Likewise, little to no effect was found for cardiovascular mortality (RR, 0.95; 95% CI, 0.87 - 1.03), cardiovascular events (RR, 0.99; 95% CI, 0.94 - 1.04, high-quality evidence), coronary heart disease (CHD) mortality (RR, 0.93; 95% CI, 0.79 - 1.09), stroke (RR, 1.06; 95% CI, 0.96 - 1.16), or arrhythmia (RR, 0.97; 95% CI, 0.90 - 1.05).

Although in the initial analysis LCn3 seemed to reduce CHD events (RR, 0.93; 95% CI, 0.88 - 0.97), the reduction was not maintained in sensitivity analyses.

"LCn3 probably makes little or no difference to CHD event risk," the authors comment.

All evidence was of moderate quality according to GRADE guidelines, unless otherwise stated.

The researchers also found that increasing ALA intake is unlikely to affect all-cause mortality (RR, 1.01; 95% CI, 0.84 - 1.20) or cardiovascular (CV) mortality (RR, 0.96; 95% CI, 0.74 - 1.25).

It also may not affect CHD events (RR, 1.00; 95% CI, 0.80 - 1.22; low-quality evidence).

On the other hand, increased ALA may slightly lower the risk for CV events (4.8% to 4.7%; RR, 0.95; 95% CI, 0.83 - 1.07; low-quality evidence) and is likely to reduce risk for CHD mortality (1.1% to 1.0%; RR, 0.95; 95% CI, 0.72 - 1.26) and arrhythmia (3.3% to 2.6%; RR, 0.79; 95% CI, 0.57 - 1.10).

The researchers call ALA's impact on stroke "unclear."

After conducting sensitivity analyses of trials only at low summary risk of bias, they found that effect sizes moved toward the null for all LCn3 primary outcomes, except arrhythmias.

However, for most ALA outcomes, effect sizes moved toward suggesting protection. By contrast, LCn3 funnel plots suggested that adding in missing studies/results would move effect sizes toward null for most primary outcomes. There were no dose or duration effects in subgrouping or meta-regression.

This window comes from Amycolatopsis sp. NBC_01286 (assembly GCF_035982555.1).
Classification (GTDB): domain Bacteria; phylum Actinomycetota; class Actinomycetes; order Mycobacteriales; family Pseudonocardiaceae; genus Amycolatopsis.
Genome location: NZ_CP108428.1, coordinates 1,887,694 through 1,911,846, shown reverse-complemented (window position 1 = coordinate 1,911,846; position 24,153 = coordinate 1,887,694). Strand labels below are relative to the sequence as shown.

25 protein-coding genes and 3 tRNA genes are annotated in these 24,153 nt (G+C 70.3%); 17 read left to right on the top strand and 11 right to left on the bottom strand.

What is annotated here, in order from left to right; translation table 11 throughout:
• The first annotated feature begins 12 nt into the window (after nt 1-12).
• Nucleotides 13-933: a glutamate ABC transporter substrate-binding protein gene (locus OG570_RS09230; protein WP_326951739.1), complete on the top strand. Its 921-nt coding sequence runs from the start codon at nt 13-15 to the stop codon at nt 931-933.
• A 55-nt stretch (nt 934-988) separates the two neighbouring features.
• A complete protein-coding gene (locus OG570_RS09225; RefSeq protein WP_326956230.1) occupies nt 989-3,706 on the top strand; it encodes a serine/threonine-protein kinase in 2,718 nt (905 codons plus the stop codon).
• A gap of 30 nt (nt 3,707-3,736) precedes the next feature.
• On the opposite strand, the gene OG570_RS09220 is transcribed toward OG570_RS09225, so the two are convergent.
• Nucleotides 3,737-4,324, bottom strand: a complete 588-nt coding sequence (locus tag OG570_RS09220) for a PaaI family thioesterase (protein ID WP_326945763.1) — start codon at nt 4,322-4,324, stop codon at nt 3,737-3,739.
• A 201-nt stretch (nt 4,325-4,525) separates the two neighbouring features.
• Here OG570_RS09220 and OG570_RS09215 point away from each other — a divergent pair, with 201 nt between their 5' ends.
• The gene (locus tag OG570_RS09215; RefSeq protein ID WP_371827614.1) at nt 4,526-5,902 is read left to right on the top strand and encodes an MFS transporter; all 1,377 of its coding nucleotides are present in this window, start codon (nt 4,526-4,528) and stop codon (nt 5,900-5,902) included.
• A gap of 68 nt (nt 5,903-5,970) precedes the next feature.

There was no evidence that increasing LCn3 or ALA altered serious adverse events, adiposity, or lipids, although LCn3 slightly reduced triglycerides and increased HDL cholesterol.

"We got very excited by omega-3 fats in the early 1990s, following a couple of surprising and very positive trials," Hooper recounted.

"The results in later trials have never been as positive, but somehow we owned the notion that omega-3 fats were great for us, despite disappointing results ever since," she said.

Hooper noted that omega-3 fats do lower triglycerides in the long term and also slightly increase HDL cholesterol, but "other health effects do not seem to follow."

Lifestyle Interventions

Commenting for | Medscape Cardiology, Ian Johnson, BSc, PhD, emeritus fellow, Quadram Institute Bioscience, Norwich, United Kingdom, who was not involved with the research, said that he was "quite surprised by the outcome of this systematic review" but is "confident that it is of high quality."

"Perhaps the general message is that for fatty acids, as for many other dietary constituents, it is very difficult to reproduce epidemiological findings by means of randomized intervention trials because human diets are immensely complex and physiological effect sizes for particular nutrients are small in relation to the causation of chronic diseases," he said.

Hooper added, "I would love to see omega-3 supplements delivering — what a simple way to reduce our cardiovascular risk. But they don't, so we need to focus on the lifestyle interventions that do work — eating a high-quality diet, moderate alcohol, not smoking, and keeping fit and active."

The project was supported by the National Institute for Health Research, via Cochrane Infrastructure funding to the Heart Group. Hooper and coauthors report no conflicts of interest. Johnson declares no conflicts of interest.

Cochrane Database Syst Rev. Published online July 18, 2018. Abstract